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Open Access Highly Accessed Data Note

Low coverage sequencing of two Asian elephant (Elephas maximus) genomes

Akbar Dastjerdi1, Christelle Robert2 and Mick Watson3*

Author Affiliations

1 Virology Department, Animal Health and Veterinary Laboratories Agency, Weybridge, KT15 3NB Addlestone, Surrey, UK

2 The Roslin Institute and Royal (Dick) School of Veterinary Studies, University of Edinburgh, EH25 9RG Easter Bush, UK

3 Edinburgh Genomics, University of Edinburgh, EH25 9RG Easter Bush, UK

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GigaScience 2014, 3:12  doi:10.1186/2047-217X-3-12


The electronic version of this article is the complete one and can be found online at: http://www.gigasciencejournal.com/content/3/1/12


Received:7 May 2014
Accepted:8 July 2014
Published:10 July 2014

© 2014 Dastjerdi et al.; licensee BioMed Central Ltd.

This is an Open Access article distributed under the terms of the Creative Commons Attribution License (http://creativecommons.org/licenses/by/4.0), which permits unrestricted use, distribution, and reproduction in any medium, provided the original work is properly credited. The Creative Commons Public Domain Dedication waiver (http://creativecommons.org/publicdomain/zero/1.0/) applies to the data made available in this article, unless otherwise stated.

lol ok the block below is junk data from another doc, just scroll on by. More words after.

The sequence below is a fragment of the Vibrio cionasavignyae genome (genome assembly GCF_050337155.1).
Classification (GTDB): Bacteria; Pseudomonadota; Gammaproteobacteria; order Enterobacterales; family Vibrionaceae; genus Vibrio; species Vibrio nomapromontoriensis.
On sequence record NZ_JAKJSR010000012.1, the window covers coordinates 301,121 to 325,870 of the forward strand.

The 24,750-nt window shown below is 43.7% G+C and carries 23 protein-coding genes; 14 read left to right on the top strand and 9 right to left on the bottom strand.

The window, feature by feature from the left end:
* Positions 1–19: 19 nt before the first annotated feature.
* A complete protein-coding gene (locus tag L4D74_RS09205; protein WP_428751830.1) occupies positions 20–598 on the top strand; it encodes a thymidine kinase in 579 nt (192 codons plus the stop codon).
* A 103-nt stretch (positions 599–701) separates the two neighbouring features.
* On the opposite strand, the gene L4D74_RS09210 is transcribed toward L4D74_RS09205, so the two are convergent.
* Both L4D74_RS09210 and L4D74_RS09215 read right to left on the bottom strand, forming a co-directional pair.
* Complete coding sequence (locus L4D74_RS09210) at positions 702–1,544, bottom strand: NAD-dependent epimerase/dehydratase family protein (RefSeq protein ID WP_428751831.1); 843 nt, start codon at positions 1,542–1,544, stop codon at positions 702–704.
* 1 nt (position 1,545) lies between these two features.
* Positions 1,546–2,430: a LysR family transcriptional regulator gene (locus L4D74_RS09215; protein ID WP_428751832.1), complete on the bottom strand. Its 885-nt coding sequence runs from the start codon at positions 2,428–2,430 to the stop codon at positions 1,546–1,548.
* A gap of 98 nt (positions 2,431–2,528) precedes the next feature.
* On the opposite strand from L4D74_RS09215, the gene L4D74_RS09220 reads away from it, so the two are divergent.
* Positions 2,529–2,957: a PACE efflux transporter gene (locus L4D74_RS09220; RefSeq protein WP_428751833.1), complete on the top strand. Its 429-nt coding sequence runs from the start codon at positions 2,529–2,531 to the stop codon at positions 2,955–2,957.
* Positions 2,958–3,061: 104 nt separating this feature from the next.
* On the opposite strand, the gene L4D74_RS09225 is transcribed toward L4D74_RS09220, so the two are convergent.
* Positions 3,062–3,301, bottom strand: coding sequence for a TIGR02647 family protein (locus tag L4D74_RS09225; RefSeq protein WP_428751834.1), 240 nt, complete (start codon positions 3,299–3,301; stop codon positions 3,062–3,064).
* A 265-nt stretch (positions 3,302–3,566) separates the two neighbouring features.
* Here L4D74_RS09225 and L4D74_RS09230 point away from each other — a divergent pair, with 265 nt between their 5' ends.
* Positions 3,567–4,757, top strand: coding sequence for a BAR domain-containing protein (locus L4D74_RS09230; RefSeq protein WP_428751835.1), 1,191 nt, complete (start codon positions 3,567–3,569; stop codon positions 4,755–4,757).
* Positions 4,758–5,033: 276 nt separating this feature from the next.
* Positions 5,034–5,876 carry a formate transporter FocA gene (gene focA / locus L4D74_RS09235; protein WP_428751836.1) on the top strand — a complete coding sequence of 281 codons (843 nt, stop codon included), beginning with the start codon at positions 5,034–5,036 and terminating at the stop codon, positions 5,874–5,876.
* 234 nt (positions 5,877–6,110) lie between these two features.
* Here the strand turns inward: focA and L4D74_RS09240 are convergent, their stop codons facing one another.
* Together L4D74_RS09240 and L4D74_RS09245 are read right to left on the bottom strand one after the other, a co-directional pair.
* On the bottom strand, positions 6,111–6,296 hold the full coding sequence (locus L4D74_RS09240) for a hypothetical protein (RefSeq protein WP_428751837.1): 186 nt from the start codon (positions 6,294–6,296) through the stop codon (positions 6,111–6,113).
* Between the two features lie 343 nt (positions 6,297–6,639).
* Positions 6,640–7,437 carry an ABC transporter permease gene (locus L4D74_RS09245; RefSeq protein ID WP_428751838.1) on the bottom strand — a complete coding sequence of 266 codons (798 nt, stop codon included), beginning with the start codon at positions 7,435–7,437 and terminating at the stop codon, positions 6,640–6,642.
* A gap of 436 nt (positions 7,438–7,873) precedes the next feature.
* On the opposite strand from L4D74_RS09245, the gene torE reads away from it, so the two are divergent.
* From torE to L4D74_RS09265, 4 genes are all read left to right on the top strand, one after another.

Abstract

Background

There are three species of elephant that exist, the Asian elephant (Elephas maximus) and two species of African elephant (Loxodonta africana and Loxodonta cyclotis). The populations of all three species are dwindling, and are under threat due to factors, such as habitat destruction and ivory hunting. The species differ in many respects, including in their morphology and response to disease. The availability of elephant genome sequence data from all three elephant species will complement studies of behaviour, genetic diversity, evolution and disease resistance.

Findings

We present low-coverage Illumina sequence data from two Asian elephants, representing approximately 5X and 2.5X coverage respectively. Both raw and aligned data are available, using the African elephant (L. africana) genome as a reference.